From: Thomas Hardly <hardmac@xxxxxxxxx>
Subject: Hacker strikes through student's router
Date: Tue, 8 Nov 2005 13:13:03 -0800
Hacker strikes through student's router
Earlier this week, a hacker infiltrated the website of a company in
France, defacing the site and using it to send vulgar emails. The
hacker was not a Rose-Hulman student. But through a router maintained
by a Rose-Hulman student, the hacker was able to do this anonymously.
The student, senior computer science major David Yip, was maintaining
a router on his computer called a Tor onion router. What Tor basically
does is enable anonymous communications over the internet. Yip
downloaded and installed Tor on his computer about two months ago. His
machine became a Tor exit node on September 4, 2005.
Early Thursday morning, the French company traced the hacker back to
Yip's computer and contacted IAIT. IAIT took action by freezing Yip's
Kerberos account; he is unable to access the Internet, email, Angel,
or Banner. His case will be considered by the Computer Use Committee
and a recommendation will be made to Pete Gustafson, the Dean of
Students if disciplinary action is deemed appropriate. Staff members
at IAIT were unwilling to comment on the circumstances, as was
In an interview, Yip made it clear that he read the policy for
responsible use of Rose-Hulman computing facilities and took the "due
diligence" it demands for students setting up networks. As a
precaution against people using his machine for malicious activity,
Yip disabled the ability to send mail, use peer-to-peer programs, and
use internet relay chat (IRC). He also limited the transfer quota to
800 megabytes per day.
"The services I left open are generally considered to be benign," he
said. Yip stated that he saw nothing specifically banning Tor nodes in
the Rose-Hulman internet policy.
Yip does not know who has been using his Tor node or what it has been
used for. "That's the point," he said. "Being able to communicate
anonymously is very important. I feel there are certain ideas in
certain contexts that cannot be expressed unless they are expressed
"I also find [Tor] interesting from a research standpoint. It's a neat
research project," Yip added.
Tor was originally developed by the U.S. Naval Research Laboratory and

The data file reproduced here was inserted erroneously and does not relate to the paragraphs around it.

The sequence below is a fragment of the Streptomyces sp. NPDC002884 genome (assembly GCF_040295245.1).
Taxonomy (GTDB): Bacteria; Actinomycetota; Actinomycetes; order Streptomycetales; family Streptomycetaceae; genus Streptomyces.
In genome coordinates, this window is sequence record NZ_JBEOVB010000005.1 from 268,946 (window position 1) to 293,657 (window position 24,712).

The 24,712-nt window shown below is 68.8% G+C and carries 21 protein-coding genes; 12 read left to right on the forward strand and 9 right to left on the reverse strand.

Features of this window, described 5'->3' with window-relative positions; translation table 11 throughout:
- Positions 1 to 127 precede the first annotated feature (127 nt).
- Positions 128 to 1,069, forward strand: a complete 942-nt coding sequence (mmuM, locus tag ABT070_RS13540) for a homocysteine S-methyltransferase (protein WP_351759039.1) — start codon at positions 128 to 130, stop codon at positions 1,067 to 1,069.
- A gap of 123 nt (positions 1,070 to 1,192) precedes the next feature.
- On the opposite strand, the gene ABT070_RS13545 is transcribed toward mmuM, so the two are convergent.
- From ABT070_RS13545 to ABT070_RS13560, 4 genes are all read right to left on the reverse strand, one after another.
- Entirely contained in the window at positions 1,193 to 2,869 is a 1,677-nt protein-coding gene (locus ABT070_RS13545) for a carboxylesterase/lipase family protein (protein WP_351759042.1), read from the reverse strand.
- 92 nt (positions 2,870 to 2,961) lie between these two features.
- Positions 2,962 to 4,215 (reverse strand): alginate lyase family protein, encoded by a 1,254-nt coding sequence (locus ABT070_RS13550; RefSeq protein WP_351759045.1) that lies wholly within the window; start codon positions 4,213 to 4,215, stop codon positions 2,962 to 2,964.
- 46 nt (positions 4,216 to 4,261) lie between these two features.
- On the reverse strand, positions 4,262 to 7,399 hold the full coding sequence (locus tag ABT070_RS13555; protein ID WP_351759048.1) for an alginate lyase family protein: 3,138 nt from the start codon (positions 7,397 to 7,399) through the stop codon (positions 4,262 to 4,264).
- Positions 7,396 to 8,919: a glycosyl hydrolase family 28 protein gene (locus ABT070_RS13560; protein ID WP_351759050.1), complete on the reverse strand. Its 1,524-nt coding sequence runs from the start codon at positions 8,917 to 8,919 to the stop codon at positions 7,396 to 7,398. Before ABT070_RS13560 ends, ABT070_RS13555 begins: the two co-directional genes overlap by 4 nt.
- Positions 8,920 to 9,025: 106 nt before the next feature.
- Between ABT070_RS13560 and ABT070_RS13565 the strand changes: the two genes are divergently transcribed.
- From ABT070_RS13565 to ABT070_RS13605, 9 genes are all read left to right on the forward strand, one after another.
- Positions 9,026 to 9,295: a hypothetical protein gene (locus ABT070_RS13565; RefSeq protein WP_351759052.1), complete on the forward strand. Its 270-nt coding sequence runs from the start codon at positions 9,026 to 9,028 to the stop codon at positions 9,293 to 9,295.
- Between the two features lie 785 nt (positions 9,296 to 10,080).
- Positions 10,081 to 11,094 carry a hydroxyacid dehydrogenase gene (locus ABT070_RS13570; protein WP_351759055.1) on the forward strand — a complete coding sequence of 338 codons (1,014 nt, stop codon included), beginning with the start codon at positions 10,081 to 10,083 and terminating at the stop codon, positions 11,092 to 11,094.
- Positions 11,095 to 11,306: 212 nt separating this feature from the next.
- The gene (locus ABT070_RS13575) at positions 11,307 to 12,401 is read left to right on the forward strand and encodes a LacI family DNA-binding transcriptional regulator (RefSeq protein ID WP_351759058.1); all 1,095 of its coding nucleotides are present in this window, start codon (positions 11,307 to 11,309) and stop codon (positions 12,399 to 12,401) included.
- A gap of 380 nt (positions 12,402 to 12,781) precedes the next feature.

has been facilitated by the Electronic Frontier Foundation (EFF) for
the last year and a half. According to Fred von Lohmann, a staff
attorney at the EFF, Yip's case is the first case ever involving
potential disciplinary action for the use of Tor. "If this is
something that was done by a third party, the student shouldn't be
held responsible," he said.
Assistant Professor of Computer Science Larry Merkle disagreed: "I can
definitely see there being a case against [Yip] because he used
bandwidth for non-academic purposes." Merkle added, "ï¿½ but I know
[Yip] fairly well and I don't think he had any malicious intentions."
What Tor enables ï¿½ anonymous online communications ï¿½ raises ethical
questions that are yet to be settled. By allowing anonymous
communications to anyone, it offers equal protection to both good and
Van Lohmann said, "Before we start questioning the right to anonymous
speech, we need to ask if the [French] website's security had a flaw."
Professor of Computer Science David Mutchler added, "I think anonymous
communication over the Internet is critical. There are many places in
the world where free speech is not protected. Anonymous communication
allows that free speech to exist."
On its website, the EFF lists many beneficial applications of Tor,
including socially sensitive communications (such as chat rooms for
victims of rape, abuse, or illnesses) and journalistic communications
with whistleblowers and dissidents. Law enforcement groups can use Tor
for data sting operations and the U.S. Navy uses it for open source
Merkle warned, "The [EFF] makes a good case for the reasons to use it,
but completely ignores the reasons why providing it might be bad for
Situations involving improper Internet use are usually first detected
by IAIT and then passed to Student Affairs. If an expert opinion is
needed, the case is presented to the Computer Use Committee. Pete
Gustafson makes the final decision.
The last incident in which the Computer Use Committee was consulted
was a case in the '03-'04 school year. The case involved a student
hacking in to the computer of an employee of the admissions office.
The student then attempted to send an all campus email claiming that
one of the Olsen twins decided to attend Rose-Hulman. The Computer Use
Committee recommended that the student be suspended; Pete Gustafson
followed through on this recommendation.
"The single best thing that can come of this," concluded Mutchler,
"would be if students read the policy at
www.rose-hulman.edu/TSC/policies/computer_use and discuss with faculty
and administration any parts of the policy that they think are not
..o: It's 12 o'clock - do you know where your data is? :o...
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